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|Subject: Re: Big Problems wth LongTermCare Insurance||Date: 7/12/2013 11:45 AM|
|Author: Hawkwin||Number: 72585 of 78037|
No offense, but you appear to be either confused, uninformed, or disingenuous.
Really? No offense?
No offense (I am being sarcastic) your reading comprehension is lacking. I quoted you the specific text that states otherwise. Don't blame me if you don't take time to read it.
You should instead simply thank me for the clarification, as I did you.
I have stated repeatedly that you should look more into what your state provides. Hell, tell me your state and I will even do it for you.
Here is it for Indiana:
How does the Medicaid Asset Protection feature work?
If you initially purchase a Partnership policy with less than the State-set dollar
amount* in benefits, one dollar of assets (dollar-for-dollar) is protected for
each dollar of Partnership policy benefits paid out. If you initially purchase
a Partnership policy with at least the State-set dollar amount* and have a 5%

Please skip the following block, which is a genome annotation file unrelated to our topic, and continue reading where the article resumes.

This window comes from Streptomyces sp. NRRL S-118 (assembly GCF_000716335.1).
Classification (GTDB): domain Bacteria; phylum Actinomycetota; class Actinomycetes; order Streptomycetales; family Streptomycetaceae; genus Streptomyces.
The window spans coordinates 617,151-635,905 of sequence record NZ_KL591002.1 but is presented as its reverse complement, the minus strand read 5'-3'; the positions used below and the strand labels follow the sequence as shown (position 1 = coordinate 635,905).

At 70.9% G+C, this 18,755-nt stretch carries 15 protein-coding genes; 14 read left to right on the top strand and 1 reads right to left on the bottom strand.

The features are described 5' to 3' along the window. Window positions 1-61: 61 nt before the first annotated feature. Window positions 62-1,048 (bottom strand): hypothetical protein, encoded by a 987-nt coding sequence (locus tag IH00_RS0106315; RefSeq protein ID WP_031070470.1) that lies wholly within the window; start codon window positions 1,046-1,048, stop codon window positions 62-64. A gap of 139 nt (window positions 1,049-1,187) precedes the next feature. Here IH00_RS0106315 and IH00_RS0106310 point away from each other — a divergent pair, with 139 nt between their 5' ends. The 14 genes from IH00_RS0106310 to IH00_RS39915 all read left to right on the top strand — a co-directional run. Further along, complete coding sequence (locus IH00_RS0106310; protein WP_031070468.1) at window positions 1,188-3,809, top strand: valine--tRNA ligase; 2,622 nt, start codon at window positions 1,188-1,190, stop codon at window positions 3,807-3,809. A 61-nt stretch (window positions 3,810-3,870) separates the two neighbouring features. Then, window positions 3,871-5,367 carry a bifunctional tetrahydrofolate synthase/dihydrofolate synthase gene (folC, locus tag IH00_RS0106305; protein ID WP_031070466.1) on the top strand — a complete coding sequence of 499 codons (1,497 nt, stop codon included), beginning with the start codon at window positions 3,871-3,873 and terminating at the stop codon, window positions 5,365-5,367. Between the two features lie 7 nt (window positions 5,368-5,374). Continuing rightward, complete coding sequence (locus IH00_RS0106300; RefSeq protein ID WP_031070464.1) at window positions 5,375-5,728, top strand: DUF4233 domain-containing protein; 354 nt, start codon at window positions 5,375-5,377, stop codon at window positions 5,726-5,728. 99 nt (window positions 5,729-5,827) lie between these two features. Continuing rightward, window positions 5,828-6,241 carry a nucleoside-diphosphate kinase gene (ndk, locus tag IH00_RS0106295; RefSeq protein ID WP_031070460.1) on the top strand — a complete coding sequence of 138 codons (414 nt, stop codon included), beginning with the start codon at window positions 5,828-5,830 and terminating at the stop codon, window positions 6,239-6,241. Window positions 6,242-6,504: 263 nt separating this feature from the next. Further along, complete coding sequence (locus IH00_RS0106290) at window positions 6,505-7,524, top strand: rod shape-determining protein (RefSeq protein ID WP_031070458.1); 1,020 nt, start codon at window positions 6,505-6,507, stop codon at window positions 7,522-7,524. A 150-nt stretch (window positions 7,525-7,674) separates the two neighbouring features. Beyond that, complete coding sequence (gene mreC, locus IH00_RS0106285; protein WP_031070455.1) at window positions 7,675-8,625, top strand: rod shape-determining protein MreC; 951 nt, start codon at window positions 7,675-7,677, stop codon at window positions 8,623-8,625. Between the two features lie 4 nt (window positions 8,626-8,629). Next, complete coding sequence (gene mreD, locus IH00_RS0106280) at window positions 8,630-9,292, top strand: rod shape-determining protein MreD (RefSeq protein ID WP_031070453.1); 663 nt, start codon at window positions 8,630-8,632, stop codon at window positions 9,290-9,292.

compound inflation factor, all of your assets (total asset) are protected once
the policy has paid out all benefits.
Can I rely on this asset protection from Medicaid to protect my
In a word, YES! For example, if you bought a Partnership policy with a
maximum benefit pay-out of $150,800, you could protect $150,800 of your
assets. If you want to protect more or less of your assets, you may select a
policy with a higher or lower benefit pay-out. If you want to protect all
of your assets, you would need to purchase, at a minimum, the State-set
dollar amount of Partnership policy benefits. For married couples, each
spouse would need to purchase his/her own policy for the greatest overall
And it doesn't actually provide any money for nursing home care. It just lets you go on Medicare while you still have some assets left.
I think you mean Medicaid, but yes, that is correct. Some or all.
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